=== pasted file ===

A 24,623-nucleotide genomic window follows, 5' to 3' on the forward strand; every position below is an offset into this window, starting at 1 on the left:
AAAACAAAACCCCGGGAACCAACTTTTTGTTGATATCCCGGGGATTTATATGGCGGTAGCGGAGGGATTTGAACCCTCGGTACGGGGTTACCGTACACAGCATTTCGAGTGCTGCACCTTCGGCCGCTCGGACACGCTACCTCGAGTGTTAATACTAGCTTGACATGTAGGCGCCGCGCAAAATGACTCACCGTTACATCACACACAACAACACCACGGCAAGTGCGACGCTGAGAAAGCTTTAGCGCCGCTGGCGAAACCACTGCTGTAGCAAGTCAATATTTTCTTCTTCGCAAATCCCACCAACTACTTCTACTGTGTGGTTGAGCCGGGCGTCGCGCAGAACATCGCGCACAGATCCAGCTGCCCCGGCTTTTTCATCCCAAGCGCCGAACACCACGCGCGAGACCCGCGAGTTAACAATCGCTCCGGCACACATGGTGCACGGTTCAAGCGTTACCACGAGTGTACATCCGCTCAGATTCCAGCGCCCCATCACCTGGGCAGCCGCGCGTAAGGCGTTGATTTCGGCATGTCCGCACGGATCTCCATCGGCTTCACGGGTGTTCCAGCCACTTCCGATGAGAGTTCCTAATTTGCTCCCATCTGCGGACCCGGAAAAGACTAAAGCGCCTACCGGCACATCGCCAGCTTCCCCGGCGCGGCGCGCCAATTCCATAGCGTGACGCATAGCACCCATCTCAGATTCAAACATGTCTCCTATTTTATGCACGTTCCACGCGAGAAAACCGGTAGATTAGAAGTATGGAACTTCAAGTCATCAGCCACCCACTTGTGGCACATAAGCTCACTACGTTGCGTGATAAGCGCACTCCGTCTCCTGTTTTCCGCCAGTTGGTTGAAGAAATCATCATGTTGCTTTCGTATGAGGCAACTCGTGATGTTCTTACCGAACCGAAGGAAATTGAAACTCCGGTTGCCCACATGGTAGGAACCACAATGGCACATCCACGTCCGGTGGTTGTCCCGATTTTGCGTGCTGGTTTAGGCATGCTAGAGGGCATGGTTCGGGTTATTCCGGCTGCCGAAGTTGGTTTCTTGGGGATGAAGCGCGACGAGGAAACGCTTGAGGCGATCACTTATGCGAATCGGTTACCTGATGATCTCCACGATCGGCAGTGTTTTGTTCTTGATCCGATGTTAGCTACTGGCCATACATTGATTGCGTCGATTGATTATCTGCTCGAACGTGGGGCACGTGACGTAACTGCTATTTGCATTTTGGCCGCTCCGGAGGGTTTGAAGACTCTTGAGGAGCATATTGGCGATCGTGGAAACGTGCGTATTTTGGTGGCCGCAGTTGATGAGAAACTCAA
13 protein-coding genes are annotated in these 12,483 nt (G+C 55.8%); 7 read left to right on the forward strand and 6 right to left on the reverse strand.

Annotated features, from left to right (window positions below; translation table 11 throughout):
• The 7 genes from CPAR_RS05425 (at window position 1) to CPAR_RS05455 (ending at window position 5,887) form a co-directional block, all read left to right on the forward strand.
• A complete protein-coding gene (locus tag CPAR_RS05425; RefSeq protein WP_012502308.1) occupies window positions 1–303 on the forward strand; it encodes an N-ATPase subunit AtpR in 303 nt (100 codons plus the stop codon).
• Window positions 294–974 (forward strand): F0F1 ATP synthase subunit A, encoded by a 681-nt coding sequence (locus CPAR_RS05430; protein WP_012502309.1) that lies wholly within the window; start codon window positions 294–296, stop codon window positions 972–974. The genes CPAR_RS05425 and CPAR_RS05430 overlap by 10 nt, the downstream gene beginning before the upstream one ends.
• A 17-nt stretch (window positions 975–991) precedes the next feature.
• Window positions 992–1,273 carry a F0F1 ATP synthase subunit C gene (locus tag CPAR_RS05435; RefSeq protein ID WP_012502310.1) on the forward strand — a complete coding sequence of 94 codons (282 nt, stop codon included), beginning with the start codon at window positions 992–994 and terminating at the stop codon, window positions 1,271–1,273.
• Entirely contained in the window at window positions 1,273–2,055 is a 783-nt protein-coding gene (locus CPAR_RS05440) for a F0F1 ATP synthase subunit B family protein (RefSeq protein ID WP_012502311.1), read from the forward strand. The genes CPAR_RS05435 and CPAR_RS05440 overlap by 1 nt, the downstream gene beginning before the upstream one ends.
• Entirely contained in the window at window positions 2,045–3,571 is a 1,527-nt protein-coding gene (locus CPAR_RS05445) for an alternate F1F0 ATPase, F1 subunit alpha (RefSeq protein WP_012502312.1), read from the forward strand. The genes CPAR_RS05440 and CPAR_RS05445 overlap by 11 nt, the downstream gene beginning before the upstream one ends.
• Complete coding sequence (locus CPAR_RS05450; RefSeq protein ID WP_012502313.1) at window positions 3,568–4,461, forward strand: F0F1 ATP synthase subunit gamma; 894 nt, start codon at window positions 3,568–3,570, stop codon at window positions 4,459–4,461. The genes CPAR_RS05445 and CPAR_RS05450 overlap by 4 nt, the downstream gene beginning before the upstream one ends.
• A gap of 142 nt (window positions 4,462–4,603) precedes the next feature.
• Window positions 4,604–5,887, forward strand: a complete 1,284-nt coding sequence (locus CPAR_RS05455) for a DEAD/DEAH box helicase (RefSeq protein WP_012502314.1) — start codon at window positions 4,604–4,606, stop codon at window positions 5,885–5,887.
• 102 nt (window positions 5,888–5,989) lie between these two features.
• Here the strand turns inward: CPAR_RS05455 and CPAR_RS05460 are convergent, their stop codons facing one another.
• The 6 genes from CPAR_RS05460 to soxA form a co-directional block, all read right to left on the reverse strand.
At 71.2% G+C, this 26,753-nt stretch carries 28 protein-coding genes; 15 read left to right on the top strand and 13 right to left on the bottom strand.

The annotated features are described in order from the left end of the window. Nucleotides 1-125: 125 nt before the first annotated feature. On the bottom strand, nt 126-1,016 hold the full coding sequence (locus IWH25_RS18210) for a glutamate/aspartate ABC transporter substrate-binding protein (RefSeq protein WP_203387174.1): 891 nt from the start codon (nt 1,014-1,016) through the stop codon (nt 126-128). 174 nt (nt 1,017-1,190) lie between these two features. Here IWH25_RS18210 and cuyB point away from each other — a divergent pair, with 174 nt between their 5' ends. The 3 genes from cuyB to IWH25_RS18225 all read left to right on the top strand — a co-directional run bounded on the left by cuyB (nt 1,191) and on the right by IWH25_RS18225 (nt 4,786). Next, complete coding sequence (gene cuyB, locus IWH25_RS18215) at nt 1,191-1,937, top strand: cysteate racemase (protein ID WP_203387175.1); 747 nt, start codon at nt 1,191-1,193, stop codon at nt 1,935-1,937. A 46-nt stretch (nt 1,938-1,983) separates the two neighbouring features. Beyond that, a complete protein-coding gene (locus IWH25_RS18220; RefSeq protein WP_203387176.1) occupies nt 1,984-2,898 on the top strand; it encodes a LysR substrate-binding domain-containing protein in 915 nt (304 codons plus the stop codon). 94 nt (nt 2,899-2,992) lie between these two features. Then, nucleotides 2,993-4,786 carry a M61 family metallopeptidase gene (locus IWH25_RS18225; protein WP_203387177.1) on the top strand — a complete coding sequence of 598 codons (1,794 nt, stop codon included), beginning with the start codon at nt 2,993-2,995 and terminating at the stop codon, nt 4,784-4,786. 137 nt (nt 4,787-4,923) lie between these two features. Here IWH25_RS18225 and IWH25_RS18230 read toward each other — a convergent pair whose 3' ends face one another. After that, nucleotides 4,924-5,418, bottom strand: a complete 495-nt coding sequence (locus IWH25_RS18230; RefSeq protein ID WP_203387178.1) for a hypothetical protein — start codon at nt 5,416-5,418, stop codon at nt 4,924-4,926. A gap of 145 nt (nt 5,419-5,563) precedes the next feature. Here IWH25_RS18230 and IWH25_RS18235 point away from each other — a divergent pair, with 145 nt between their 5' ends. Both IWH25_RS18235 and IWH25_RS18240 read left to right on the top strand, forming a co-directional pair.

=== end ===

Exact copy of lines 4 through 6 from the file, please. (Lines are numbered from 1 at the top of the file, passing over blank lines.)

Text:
Annotated features, from left to right (window positions below; translation table 11 throughout):
• The 7 genes from CPAR_RS05425 (at window position 1) to CPAR_RS05455 (ending at window position 5,887) form a co-directional block, all read left to right on the forward strand.
• A complete protein-coding gene (locus tag CPAR_RS05425; RefSeq protein WP_012502308.1) occupies window positions 1–303 on the forward strand; it encodes an N-ATPase subunit AtpR in 303 nt (100 codons plus the stop codon).